Individually, these search terms may not meet your threshold for review, but add them all up together, we have 100 sessions curious about checking their gift card balance! Clearly it’s something users want to learn about, and it’s important that we have a good answer no matter how users are searching for this information.
How Clustering Works
To develop clusters, we roughly take these steps:
- Understand the intent of the search term using BERT - The first step in cluster analysis is deriving the intent from each search term. Using BERT, we can leverage natural language understanding to determine the actual meaning of each token (word) in a search term in context. Each search term is analyzed to derive vector representations of that term, which is just a fancy way of saying these BERT embeddings can create a numeric or mathematical basis for comparison. You can learn more about BERT .
- Determine the “closeness” of groups of search terms - Once we determine the vector representations of all search terms for an experience, we then use common data science clustering algorithms to calculate which terms are close enough (in vector space) to constitute a “cluster”. We also determine clusters that might have a lot of excess noise, or might have too many individual search terms to be meaningful, and mark those as Unclustered.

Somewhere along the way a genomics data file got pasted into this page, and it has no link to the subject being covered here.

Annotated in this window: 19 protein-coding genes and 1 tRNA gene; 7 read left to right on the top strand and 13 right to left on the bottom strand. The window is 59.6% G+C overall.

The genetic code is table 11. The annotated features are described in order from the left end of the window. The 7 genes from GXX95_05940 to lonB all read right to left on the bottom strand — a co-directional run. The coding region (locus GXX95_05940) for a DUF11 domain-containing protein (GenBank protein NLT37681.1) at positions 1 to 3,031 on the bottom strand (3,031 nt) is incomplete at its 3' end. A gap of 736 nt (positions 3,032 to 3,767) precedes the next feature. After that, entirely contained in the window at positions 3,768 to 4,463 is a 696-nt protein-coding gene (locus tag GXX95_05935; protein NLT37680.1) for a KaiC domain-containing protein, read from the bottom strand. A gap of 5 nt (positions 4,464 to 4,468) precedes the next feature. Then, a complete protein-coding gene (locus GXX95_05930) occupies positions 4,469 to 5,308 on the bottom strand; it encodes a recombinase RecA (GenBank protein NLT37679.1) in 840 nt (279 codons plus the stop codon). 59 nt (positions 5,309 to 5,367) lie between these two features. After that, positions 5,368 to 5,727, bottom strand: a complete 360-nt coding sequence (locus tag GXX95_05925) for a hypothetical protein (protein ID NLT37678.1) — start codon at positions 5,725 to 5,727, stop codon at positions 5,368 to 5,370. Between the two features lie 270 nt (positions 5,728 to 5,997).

- Label the cluster - Once a cluster has been identified, we’ll then provide it a name based on the most popular search term in that cluster (determined by # of sessions).
Clustering runs on a weekly basis, taking into account the previous 120 days of search data. The number of search terms found next to the Cluster filter will reflect the period analyzed as of the last weekly run.
Clustering will capture different amounts of search terms depending on the experience and it will not capture all search terms.
When viewing or filtering by search terms, remember these caveats - the clusters are just another directional tool to isolate potential search optimizations you can make for your experience.
Navigating Search Term Clusters